Saturday, April 18, 2015

Meditation: A Point of Singularity

There are innumerable ways of describing or defining the state of consciousness offered to us as the goal of meditation. From stress relief to enlightenment to cosmic consciousness, the terminology alone is rich with implication and promise. Modern medicine and Buddhist-inspired mindfulness suggest a state of mind set free from the negative effects of stress and resting calmly in the peace within.

Just as the process of maturity is an ever-expanding continuum of awareness, inner strength and acceptance, so meditation opens up a mind whose vista is potentially ever-new, ever-expanding, and ever-increasing in self-awareness, knowledge, empathy and wisdom.

There are also numerous meditation techniques: too numerous to attempt a list here. As a life-long meditator and teacher of meditation I feel safe and confident in affirming and corroborating the tenet that real meditation begins when our thoughts are still (and the body is relaxed, if alert). Techniques can medically, emotionally, and psychically greatly aid in bringing our mind and body to POINT OF SINGULARITY. It is the true beginning point of the adventure of meditation.

Let me state, first, however, that it would be a false expectation to imagine that the beginning point presupposes the onset of satori, samadhi, or any other "mind-blowing" experience. Rather, it resembles achieving calmness in the midst of an intense emotional crises. Calmness, in such cases, is simply the necessary beginning point for figuring out what to do next.

It's like being on a quest and being instructed to go to quiet place in the forest and sit until you receive the next instruction. The instruction may, or may not, come while sitting there. It may come after you've gone home. It may arrive in an email or phone call. Meditation, like work, starts with showing up. Showing up starts not with exercises, chanting, or other meditation techniques, but with being clear as a crystal, ready to receive the next instruction, when, and if, it comes. (This can happen in the midst of meditation exercises, too, at which point it is generally advised to discontinue the technique in favor of the experience!)

As sleep rests the body and nervous system, meditation clears the psyche of emotional and mental static (after first relaxing the body). This is my point: a point of singularity. The second aphorism in the Yoga Sutras of Patanjali defines the state of yoga as a state where all reactive mental and emotional processes have ceased.

In fairness to Patanjali and the depth of meaning contained in this most important of all (the nearly) two hundred aphorisms, he is referring to BOTH the beginning AND the end point (goal) meditation. By contrast, I am referring in this article only to the beginning point. But, they are, of course, related and inextricably linked: the first being the prerequisite for the second.

When I hear the phrase "chop wood and carry water" I image a person doing something "perfectly" mundane with a "perfectly" clear and settled mind and a body so relaxed that only those movements and muscles needed for the task are engaged (not unlike true yoga posture-asana).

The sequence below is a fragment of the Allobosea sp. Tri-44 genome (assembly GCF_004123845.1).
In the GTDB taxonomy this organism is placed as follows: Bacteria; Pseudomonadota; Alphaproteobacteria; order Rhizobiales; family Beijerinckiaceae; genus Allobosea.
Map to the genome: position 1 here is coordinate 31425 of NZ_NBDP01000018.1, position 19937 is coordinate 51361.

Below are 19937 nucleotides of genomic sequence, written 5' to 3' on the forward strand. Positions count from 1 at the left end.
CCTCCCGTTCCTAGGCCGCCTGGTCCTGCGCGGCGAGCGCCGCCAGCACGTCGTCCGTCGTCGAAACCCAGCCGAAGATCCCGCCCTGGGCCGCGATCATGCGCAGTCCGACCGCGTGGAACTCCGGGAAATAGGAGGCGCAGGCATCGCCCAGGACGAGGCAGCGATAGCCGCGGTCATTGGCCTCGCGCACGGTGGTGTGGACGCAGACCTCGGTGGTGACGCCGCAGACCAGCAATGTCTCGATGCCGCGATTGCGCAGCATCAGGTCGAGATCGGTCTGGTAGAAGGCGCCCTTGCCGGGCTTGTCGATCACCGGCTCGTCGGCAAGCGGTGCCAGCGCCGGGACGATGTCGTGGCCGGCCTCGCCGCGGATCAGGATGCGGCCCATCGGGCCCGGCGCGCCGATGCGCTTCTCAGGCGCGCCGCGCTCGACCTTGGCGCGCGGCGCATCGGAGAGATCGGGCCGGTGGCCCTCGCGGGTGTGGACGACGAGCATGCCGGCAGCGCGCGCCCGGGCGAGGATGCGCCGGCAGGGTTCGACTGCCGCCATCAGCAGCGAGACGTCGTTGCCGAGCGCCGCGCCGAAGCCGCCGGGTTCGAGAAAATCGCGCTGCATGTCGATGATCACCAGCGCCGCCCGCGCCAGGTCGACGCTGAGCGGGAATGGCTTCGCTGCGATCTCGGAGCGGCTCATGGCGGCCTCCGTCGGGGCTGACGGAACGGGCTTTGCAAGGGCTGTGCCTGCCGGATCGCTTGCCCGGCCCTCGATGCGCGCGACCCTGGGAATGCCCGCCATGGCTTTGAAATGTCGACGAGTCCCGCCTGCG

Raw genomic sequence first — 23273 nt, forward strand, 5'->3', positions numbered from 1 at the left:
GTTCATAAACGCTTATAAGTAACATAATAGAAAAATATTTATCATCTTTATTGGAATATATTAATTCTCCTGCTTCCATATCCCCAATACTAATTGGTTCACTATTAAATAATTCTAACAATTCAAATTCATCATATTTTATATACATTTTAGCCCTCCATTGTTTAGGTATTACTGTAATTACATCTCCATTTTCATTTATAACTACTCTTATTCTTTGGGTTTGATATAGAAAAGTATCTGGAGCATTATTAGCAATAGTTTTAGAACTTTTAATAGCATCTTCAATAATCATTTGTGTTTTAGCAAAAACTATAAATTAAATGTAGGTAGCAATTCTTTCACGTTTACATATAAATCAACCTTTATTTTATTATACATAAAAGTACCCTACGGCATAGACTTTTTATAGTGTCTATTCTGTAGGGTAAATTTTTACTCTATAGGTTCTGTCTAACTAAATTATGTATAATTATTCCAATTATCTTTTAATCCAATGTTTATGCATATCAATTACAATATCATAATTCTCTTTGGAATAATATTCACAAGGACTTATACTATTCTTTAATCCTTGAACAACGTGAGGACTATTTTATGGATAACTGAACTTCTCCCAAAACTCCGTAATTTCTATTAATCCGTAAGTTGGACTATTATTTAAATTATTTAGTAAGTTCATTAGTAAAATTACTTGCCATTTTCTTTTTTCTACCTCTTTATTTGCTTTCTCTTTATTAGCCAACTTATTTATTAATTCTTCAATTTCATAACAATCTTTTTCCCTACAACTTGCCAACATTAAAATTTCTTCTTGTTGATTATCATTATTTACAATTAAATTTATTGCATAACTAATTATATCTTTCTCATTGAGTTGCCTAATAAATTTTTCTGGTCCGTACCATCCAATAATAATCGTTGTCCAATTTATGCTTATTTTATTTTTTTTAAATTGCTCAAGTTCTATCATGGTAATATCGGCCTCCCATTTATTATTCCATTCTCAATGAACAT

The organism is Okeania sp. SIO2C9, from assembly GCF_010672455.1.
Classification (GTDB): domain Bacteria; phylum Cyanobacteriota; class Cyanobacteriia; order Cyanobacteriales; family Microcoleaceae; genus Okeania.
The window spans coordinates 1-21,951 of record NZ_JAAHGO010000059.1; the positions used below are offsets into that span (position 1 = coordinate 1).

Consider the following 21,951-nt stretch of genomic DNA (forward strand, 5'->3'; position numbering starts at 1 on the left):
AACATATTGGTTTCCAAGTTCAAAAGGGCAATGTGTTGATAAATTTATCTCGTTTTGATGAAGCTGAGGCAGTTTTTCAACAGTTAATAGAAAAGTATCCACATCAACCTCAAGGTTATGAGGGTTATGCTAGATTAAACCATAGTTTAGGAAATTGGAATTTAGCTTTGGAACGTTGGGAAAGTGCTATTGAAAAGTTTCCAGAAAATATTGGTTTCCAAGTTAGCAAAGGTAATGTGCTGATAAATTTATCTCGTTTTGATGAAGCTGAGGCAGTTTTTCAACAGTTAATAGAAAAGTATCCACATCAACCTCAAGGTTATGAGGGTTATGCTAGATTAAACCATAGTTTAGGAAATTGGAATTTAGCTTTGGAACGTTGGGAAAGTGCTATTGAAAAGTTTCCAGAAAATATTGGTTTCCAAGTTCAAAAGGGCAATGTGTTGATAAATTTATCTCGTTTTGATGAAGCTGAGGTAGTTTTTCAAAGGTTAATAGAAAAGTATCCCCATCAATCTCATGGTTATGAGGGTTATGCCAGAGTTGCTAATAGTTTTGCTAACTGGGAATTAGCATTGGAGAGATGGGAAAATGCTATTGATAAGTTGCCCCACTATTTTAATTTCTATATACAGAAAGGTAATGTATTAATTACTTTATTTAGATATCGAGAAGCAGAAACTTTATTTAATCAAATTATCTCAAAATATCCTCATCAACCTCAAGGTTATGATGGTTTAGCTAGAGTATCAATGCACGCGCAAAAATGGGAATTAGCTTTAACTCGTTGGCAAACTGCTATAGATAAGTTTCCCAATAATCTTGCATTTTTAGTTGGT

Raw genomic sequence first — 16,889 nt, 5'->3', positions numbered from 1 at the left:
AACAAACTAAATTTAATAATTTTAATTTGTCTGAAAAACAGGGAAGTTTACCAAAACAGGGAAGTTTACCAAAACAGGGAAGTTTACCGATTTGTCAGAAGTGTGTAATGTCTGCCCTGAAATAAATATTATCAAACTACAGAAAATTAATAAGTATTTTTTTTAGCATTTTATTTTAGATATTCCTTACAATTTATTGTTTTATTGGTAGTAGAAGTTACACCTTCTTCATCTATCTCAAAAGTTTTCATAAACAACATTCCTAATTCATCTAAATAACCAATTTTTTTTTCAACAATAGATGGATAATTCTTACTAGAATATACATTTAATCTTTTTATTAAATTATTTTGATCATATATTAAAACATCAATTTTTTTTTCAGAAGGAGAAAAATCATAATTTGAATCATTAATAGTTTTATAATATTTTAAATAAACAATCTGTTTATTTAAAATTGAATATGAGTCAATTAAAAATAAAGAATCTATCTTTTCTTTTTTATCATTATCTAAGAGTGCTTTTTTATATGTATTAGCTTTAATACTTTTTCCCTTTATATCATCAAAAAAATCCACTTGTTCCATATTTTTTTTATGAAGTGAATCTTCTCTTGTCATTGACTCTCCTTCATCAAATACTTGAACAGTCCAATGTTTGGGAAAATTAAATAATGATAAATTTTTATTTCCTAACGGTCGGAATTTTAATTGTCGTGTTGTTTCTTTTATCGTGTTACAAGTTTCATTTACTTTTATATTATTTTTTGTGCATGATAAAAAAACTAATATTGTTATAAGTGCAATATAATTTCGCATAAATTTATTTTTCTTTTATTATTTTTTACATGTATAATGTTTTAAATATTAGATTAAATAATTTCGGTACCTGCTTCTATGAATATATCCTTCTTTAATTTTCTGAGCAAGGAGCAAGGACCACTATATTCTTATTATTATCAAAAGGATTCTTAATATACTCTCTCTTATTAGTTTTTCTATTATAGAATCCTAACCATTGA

This is a good intuitive image for a "point of singularity." The only difference is that I am referring to it occurring in meditation, not in daily action. (This can flow naturally from it being practiced and experienced in meditation.)

Philosophers and sages down the ages have referred to the duality of creation: male & female; reason & feeling; objective & subjective; heat & cold; and so on. It is axiomatic that the uniting of the two is at least the symbol of enlightenment or some other desirable state of mind or being.

Think of a point of singularity as a point where the mind, subjective and self-aware, replete with feeling merges with the object of contemplation. You cannot literally merge with a candle flame by staring at it. But by focusing your inward awareness (usually with eyes closed) on the awareness of the self being aware, you most certainly can

Few meditators are subtle enough and settled enough in their minds to do this, however. Hence the plethora of techniques such as watching the breath, feeling the movements of subtle energy in the body, or visualizing the guru, a deity, or an abstract image or concept (light, joy, spiritual color, sacred sound, etc.) A well known technique is observe oneself observing and mentally ask "Who am I?" "Who is observing whom?"

Moses asked the burning bush, "Who are you?" Is not the burning bush the flame of our self-awareness, burning bright within us, especially in meditation? The flame answered saying, "I AM THAT I AM!" Does not the Self within answer us, wordlessly, at times?

Sometimes in my use of various "kriya" techniques based on energy currents (prana), I imagine that the energy is erasing all memory of name, form, past, personality, desires and tendencies. In this way, with each movement of prana, I am clearing and cleaning the pathways of energy so that no one remains but pure energy and self-awareness.

As I begin my meditation, I invoke the living presence of my guru-preceptor, Paramhansa Yogananda, or one (or all) of those in his line of gurus, to assist me on the subtle level or energy or consciousness in the task of ego-clearing transcendence. When I feel I am ready to settle in and past my technique(s), I might then gaze clearly and steadily into the "Spiritual I" at the point between the eyebrows to see who and what might be there: I AM THAT I AM. Go beyond words and images and BE.

Is this not the "only begotten son of God" sent to redeem us from the captivity of ego? Is this not the living Christ, or Krishna consciousness: the watcher, the observer, the witness?

This is where the me confronts the I of God. When this is successful, I can stand and "chop wood and carry water."

Blessings to I THAT AM YOU,

Nayaswami Hriman